One phrase— “the same”— was not enough to create a complete language, so Lin Tianmiao deliberately left room for further deliberation and exploration. Under the premise of “the same,” each object is responsible for completing and answering the various questions raised by this concept. In the eight-part piece One And The Same? Lin not only experiments with a new creative composition, but also allows the content to initiate a microscopic discussion: tiny differences separate apparently similar works, suggesting that, as in human culture, the tiniest of formal differences can incur the greatest of costs.
Upon further examination, “the same” is in fact “not the same”; the purpose of emphasizing “the same” is to lead to other directions, possibilities, and supplementations. Regarding the levels that “the same” might achieve, Lin Tianmiao analyzed ten possibilities and concocted visual presentations of each. These possibilities, once translated into Lin’s language system, become the headings later applied to the various works in the series: all the same; the very same; the same for N times; more or less the same; just/must be the same; one and the same, two and the same, three and the same…; and others defined by different moods: the black sameness; the grey sameness; and the gold sameness.
A surprising magnificence and delicacy is the greatest visual characteristic of these artworks. Through bundling, covering, connecting, piling and other techniques, Lin Tianmiao applied a tremendous amount of handwork to the creation of a dense world rich in visual impact. From another perspective, this unbridled exaggeration and accumulation is a manifestation of the hyperbolic extravagance and greed of contemporary society. It is no coincidence that these works may make some people uncomfortable. Lin intends for her highly rational and precise visual designs to achieve a maximum of feeling, one that must be able to form a physiological experience of culmination. This so-called culminant experience establishes a direct channel between aesthetic and physical experience, and as its literal meaning implies, it must disappear following its arrival.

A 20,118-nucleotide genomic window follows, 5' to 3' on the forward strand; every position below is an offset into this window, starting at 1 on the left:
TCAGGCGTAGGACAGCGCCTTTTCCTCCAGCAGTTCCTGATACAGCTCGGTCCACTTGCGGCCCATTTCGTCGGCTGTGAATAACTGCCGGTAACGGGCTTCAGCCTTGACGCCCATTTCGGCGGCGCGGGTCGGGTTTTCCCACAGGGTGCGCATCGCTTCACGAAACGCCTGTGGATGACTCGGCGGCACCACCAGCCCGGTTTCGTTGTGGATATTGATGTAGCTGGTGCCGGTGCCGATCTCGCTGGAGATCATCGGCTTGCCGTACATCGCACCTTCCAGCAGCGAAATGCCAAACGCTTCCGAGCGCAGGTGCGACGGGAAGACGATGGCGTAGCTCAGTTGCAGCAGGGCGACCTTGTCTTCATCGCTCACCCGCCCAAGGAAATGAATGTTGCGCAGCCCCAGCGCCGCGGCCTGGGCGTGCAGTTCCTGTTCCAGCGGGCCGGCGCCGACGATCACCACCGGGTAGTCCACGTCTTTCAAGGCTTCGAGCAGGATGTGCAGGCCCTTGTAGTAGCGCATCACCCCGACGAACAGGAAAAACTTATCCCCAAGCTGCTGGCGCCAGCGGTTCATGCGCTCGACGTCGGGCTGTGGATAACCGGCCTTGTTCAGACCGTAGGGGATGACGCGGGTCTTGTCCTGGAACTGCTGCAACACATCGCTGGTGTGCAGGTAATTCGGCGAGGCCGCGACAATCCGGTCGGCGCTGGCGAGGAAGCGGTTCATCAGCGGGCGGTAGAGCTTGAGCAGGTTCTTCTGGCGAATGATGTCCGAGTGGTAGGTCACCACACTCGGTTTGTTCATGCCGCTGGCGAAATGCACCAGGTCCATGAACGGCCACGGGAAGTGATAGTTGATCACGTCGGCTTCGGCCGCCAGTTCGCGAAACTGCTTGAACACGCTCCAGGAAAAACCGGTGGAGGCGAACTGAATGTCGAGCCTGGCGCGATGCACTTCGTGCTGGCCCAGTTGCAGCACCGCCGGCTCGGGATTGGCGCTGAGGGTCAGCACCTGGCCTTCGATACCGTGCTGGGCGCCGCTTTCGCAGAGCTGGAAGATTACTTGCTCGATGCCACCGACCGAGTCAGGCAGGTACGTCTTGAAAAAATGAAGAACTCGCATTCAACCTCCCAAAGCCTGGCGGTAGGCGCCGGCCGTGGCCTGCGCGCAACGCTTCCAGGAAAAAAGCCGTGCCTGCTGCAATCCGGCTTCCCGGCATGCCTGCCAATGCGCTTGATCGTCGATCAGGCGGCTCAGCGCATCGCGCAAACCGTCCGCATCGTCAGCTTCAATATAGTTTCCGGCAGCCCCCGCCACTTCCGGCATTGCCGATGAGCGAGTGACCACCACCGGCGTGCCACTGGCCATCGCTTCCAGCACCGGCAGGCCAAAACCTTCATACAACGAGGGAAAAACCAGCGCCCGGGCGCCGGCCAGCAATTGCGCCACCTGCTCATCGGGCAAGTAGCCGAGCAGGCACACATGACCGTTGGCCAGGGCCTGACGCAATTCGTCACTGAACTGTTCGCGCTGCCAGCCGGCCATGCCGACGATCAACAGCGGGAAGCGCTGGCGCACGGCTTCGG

One purpose of the use of color is the pursuit of visual extremes. Lin Tianmiao is an artist who cares a lot about control, and she has always been temperate in the use of color in her past works, only utilizing highly neutral colors such as white and gray. The use of multiple colors in these new works constitutes a new approach for Lin. But rigorous control is still evident here, and she adheres to her principles in pursuing the experience of culmination. Especially in her use of pink and gold, Lin accurately anticipates viewers’ physiological and psychological reactions.
Her use of color in this series of artworks allows for a completely systematic interpretation. Pink is an unstable, easily fading color that also represents different explications among the male and female sexes. Lin fashions this kind of ambiguous and ephemeral character into an extraordinarily beautiful and yet fleeting sensation. Black and gray are both neutral colors in Lin’s system, but the emotions they represent differ. Black has a kind of Eastern quality, and its ostensible simplicity in fact belies a richness of layering. For “the same blackness,” Lin, searching for a completely non-reflective, ultimate black, found an expensive variety of light-absorbing wool. She then paired it with the most exquisite of animal skeletons— snake and lizard joints, sparrow heads, bat vertebrae and cicada wings— as well as good leaf, bringing forth an extreme sensitivity and a corresponding poetic sentiment. Gray is speed and accumulation, a manifestation of industry and artificiality, a depressing, concrete heaviness. Gold is most interesting of all. The splendor and wealth it represents are pursued by everyone, but as a color, it is neutral— no different from black, white, or gray. In terms of materials, Lin chose costly pure gold leaf and applied it by hand. In this process, she was once again inspired by the material itself, discovering gold’s personality: though gold is not cloth, it is even more flexible and pliable. It is both eternal and difficult to control, qualities that seem to satirize those who pursue it: you cannot truly possess me, because you cannot truly control me, and I am more eternal than you. In other words, gold belongs only to itself.
A month before the exhibition opening, Lin Tianmiao was still undecided about the final form of “the gold sameness.” The work already included more than a thousand miniature people fashioned out of gold leaf, as well as human bones densely bound in gold thread. Perhaps, at the last minute, Lin will overturn everything, but that would not negate her earlier efforts. Because in the end, Lin’s creative goal is extremely direct: to apply precise expression and control of materials to the exploration of new visual possibilities.